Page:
• If hormonal imbalances are leading to emotional eating, support your liver with plenty of dark green leafy vegetables, while also ensuring optimal levels of vitamin B6, magnesium and zinc for hormonal regulation.
  • If loneliness is a factor in your emotional eating, consider reaching out and joining a club or activity you enjoy www.meetup.com.

References:

  1. Bongers, P. and Jansen, A. (2016) ‘Emotional eating is not what you think it is and emotional eating scales do not measure what you think they measure’. Front Psychol, 7: 1932.
  2. Ely, A.V et al. (2013) ‘The generation and inhibition of hedonically-driven food intake: behavioural and neurophysiological determinants in healthy weight individuals’. Physiol Behav, 10, 121, 25-34.
  3. Bayon, V. et al. (2014) ‘Sleep debt and obesity’, Ann Med, 46, 5, pp.264-72.
  4. Wurtman, J. and Wurtman R. ‘The trajectory from mood to obesity’. Curr Obes Rep., 7(1): 1–5.
  5. Romani, A.M. (2008) ‘Magnesium homeostasis and alcohol consumption. Magnes Res, 21(4):197-204.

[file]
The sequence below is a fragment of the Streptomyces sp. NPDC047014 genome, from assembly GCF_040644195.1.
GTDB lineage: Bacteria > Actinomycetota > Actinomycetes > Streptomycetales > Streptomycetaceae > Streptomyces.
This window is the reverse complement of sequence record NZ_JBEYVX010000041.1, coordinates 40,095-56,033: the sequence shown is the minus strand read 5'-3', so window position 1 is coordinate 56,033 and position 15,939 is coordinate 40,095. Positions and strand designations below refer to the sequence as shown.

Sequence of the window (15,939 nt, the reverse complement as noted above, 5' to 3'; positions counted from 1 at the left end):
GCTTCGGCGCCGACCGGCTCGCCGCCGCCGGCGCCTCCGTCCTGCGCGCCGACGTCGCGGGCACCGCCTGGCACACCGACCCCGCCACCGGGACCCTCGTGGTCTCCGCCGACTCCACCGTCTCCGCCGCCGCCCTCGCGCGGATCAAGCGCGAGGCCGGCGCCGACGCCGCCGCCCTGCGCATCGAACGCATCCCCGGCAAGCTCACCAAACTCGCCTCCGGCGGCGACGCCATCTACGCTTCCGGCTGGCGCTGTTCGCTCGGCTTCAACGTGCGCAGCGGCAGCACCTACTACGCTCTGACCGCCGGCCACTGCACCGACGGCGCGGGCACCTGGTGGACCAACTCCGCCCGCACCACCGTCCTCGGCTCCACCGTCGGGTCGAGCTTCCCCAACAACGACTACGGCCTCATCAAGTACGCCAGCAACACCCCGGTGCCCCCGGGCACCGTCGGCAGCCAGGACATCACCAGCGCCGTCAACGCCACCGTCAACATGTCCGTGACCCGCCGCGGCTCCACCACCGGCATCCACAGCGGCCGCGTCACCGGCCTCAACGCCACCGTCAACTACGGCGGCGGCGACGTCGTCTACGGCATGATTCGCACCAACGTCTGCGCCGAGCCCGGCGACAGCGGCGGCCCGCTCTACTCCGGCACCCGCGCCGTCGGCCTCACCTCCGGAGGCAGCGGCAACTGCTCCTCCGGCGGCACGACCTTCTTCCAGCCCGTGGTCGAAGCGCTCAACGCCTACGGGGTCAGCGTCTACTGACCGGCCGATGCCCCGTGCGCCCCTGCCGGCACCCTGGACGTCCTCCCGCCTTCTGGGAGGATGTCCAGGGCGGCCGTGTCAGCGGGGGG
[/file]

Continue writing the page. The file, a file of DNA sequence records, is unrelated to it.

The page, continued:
6. Mlyniec, K. (2014) ‘ Essential elements in depression and anxiety. Part 1. Pharmacol Rep., 66, 4, pp.534-44.
  7. Tabrizian, T. (2004) ‘Visual textbook of nutritional medicine’. NRS Publications Education Series.
  8. Chopra, S. et al. (2019) ‘Weight management module for perimenopausal women: a practical guide for gynaecologists. J Midlife Health, 10, 4, pp.165-172.
  9. Plessow, F. et al. (2018) ‘The Neuropeptide hormone oxytocin in eating disorders’, Curr Psychiatry Rep., 4, 20, 10, 91.

If you have questions regarding the topics that have been raised, or any other health matters, please do contact me (Clare) by phone or email at any time.

clare@cytoplan.co.uk, 01684 310099

Clare Daley and the Cytoplan Editorial Team



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3 thoughts on “Emotional eating: is there a role for nutrition?

  1. Chris Boardman, Director of Rosedale Clinic,
    “I have been in practice for 40+ years now and have always found cytoplan products and ethics first class.
    These posts and the courses for training are similarly excellent, My thanks to you for all the great work.